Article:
Tuesday, August 27, 2013

Program relativity: F = d*c^2

Your home and your bank account: one of these is an asset, and one is money. Enter the real estate market, and they become interchangeable, with substantial effort.

Matter and energy: they're the same at some level. If it were easy to go back and forth, we'd all move around at the speed of light.

Code and data: one of these we expect to vary with every run of our program. Perhaps if treat them as the same, if we pass code around and massage it the way we do data, then our programs can change faster.

If you're like "Code is data, OK yeah, it's bytes in a text file," then you're selling your house brick by brick. We pass code around at a conceptual level in functional programming. We work with operations; values feel like the special case.

Here's a tiny example I hit at work today.

Say we have a database, a list of groups, and a countActiveUsers method on the GroupOperations object. We could write that method to operate on the database, using the list of groups, to return the count all the currently-online users in those groups.

def countUsers(groups: Set[Group], db: DB) : Int

Now say I'm starting up a StatusUpdateActor, and I want to give it a way to count the users. The easiest, crappiest way is to pass in all three objects:

new StatusUpdateActor(db, groups, groupOperations)

A cleaner way is to create a closure and pass that in:

val countUsersOperation: () => Int = { groupOperations.countUsers(groups, db) }
new StatusUpdateActor(countUsersOperation)

It can be cleaner still. Consider - what is the GroupOperations class's job? It knows how to do stuff with groups. Knowing how to do stuff doesn't mean you're the one to do it all the time. What if countUsers returned an operation instead of performing an operation?

def countUsers(groups: Set[Group], db: DB) : () => Int

Then we wouldn't have to wrap it in a closure to pass it in to StatusUpdateActor. It's right there, an operation. If we want to run it right now, we can. If we want to pass it around, we can.

Better yet, what if I haven't decided what db to use? Why should I have to provide a DB before getting this operation?

def countUsers(groups: Set[Group]): DB => Int

Now I can get an operation on a DB that returns an Int. I can give it the db right away, or maybe StatusUpdateActor gets a db from a different source, and we want to give it the operation directly.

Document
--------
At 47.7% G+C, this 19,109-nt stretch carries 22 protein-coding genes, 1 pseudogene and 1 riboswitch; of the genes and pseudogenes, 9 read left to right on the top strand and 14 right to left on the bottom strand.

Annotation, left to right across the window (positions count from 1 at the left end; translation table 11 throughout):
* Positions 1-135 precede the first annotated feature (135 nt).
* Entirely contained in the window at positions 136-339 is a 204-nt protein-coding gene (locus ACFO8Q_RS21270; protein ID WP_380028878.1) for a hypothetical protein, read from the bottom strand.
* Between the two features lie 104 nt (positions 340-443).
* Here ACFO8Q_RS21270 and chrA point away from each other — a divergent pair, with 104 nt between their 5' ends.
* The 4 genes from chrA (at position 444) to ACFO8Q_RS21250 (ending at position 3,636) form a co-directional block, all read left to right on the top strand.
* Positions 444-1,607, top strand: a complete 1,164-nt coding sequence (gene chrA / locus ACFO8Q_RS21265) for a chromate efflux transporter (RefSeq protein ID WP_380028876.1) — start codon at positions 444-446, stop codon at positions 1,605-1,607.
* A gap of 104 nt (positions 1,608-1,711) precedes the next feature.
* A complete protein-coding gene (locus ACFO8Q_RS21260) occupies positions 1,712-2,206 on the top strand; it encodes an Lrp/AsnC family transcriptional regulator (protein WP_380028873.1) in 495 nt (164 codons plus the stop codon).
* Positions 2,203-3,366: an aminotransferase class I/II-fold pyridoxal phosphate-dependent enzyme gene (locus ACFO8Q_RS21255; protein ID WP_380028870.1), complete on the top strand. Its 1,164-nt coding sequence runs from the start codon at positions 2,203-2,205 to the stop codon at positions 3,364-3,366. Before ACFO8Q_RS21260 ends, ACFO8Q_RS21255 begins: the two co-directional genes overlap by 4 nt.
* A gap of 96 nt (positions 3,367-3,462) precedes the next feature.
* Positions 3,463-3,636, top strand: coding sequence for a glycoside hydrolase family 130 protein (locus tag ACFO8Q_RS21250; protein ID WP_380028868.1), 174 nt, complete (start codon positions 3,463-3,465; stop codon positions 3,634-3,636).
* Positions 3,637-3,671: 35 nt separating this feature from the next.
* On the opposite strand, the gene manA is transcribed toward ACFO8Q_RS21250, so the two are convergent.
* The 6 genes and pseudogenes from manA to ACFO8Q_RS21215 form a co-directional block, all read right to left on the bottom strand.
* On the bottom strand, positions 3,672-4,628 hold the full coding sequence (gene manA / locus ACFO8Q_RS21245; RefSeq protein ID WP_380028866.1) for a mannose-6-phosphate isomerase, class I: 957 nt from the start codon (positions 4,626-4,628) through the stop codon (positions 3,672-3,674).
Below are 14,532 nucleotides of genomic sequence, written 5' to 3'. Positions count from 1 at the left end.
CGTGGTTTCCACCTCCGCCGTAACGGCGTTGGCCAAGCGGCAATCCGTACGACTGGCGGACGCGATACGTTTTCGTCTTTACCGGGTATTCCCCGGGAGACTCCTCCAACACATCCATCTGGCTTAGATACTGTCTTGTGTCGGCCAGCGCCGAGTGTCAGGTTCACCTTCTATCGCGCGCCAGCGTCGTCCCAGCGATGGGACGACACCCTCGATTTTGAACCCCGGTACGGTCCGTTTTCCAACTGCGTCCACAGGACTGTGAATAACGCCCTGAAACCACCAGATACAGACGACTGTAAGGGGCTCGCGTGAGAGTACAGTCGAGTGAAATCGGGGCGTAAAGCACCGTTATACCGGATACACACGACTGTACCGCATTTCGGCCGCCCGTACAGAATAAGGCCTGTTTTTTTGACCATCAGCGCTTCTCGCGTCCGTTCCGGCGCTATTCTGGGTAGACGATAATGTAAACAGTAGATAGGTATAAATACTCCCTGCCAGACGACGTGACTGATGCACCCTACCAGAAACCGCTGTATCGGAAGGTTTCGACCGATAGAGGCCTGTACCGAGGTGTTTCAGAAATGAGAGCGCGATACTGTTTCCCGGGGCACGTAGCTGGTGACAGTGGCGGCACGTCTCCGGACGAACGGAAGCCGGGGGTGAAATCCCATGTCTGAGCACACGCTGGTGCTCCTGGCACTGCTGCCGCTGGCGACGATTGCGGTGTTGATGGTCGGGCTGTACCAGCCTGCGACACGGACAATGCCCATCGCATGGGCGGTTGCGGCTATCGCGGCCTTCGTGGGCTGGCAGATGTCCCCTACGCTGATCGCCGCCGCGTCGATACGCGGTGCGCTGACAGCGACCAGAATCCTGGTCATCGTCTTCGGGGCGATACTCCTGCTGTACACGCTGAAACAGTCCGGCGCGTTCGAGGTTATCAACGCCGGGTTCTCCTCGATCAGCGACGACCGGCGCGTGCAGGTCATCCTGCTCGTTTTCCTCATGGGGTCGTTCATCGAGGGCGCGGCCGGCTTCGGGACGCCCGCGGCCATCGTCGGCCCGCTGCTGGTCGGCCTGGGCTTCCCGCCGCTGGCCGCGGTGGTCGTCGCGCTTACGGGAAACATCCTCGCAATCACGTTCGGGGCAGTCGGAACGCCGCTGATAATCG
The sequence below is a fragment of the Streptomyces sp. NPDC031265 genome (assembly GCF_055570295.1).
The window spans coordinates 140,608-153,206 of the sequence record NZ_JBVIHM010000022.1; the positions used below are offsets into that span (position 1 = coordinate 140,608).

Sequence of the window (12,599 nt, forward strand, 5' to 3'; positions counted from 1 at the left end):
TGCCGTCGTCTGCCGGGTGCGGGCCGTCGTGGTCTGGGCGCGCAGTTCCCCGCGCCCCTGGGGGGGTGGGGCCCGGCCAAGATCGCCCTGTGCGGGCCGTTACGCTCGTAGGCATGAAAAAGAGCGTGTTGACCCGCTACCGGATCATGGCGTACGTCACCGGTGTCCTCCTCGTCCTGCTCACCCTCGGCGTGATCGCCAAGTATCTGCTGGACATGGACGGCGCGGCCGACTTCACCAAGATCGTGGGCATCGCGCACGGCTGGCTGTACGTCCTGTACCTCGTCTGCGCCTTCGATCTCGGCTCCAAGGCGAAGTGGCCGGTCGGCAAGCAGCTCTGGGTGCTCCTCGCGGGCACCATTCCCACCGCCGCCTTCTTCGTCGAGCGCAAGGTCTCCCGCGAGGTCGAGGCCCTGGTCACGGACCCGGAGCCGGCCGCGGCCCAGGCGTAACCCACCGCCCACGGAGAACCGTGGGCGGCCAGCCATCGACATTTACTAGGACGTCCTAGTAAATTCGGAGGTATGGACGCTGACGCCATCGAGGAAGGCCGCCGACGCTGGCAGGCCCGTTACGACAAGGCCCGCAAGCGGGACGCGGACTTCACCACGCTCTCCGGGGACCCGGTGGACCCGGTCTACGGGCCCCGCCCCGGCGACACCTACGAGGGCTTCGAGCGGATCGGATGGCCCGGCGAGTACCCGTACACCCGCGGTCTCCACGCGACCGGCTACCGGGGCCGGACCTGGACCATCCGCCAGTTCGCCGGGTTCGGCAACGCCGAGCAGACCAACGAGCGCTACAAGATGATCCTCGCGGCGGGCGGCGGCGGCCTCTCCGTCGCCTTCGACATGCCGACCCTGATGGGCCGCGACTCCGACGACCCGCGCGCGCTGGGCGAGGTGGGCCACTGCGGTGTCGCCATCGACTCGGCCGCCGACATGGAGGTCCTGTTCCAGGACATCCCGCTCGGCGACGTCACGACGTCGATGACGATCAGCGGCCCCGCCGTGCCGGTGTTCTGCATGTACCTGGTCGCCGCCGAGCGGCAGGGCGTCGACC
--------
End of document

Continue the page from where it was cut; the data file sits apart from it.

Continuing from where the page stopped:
new StatusUpdateActor( dbSource, groupOperations.countUsers(groups) )

Moving from OO toward FP, I see application no longer as the whole point of a function, and more as the final step in a series of manipulations. Why force a caller to wrap your method in a closure sometimes? Return the operation to begin with, and let the caller apply it when they darn well please.

If you like to use efficiency as an excuse, then perhaps countUsers performs a set operation on the groups and constructs a statement before touching the db. Do all this once and return an operation that uses the statement value once a DB passed is in.

When you perform an operation, you give a man a fish. When you return an operation, you teach him how to fish.

This is one tiny example of focusing on operations. It treats code as data at a high level: here's a function, you can do a few things to it, like supply some or all of its arguments or give it to someone who might call it later. It's moving the mass of our program around at the speed of data. It's a liquid market for our program assets.

People have predicted for the last several years that functional programming is a fad -- sorry dudes, this is no speculative bubble. Buy in, because prices are only going up.

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Would it help if I showed code for the methods declared above? 
And declarations for the called ones? 
I thought it might be more distracting than useful.

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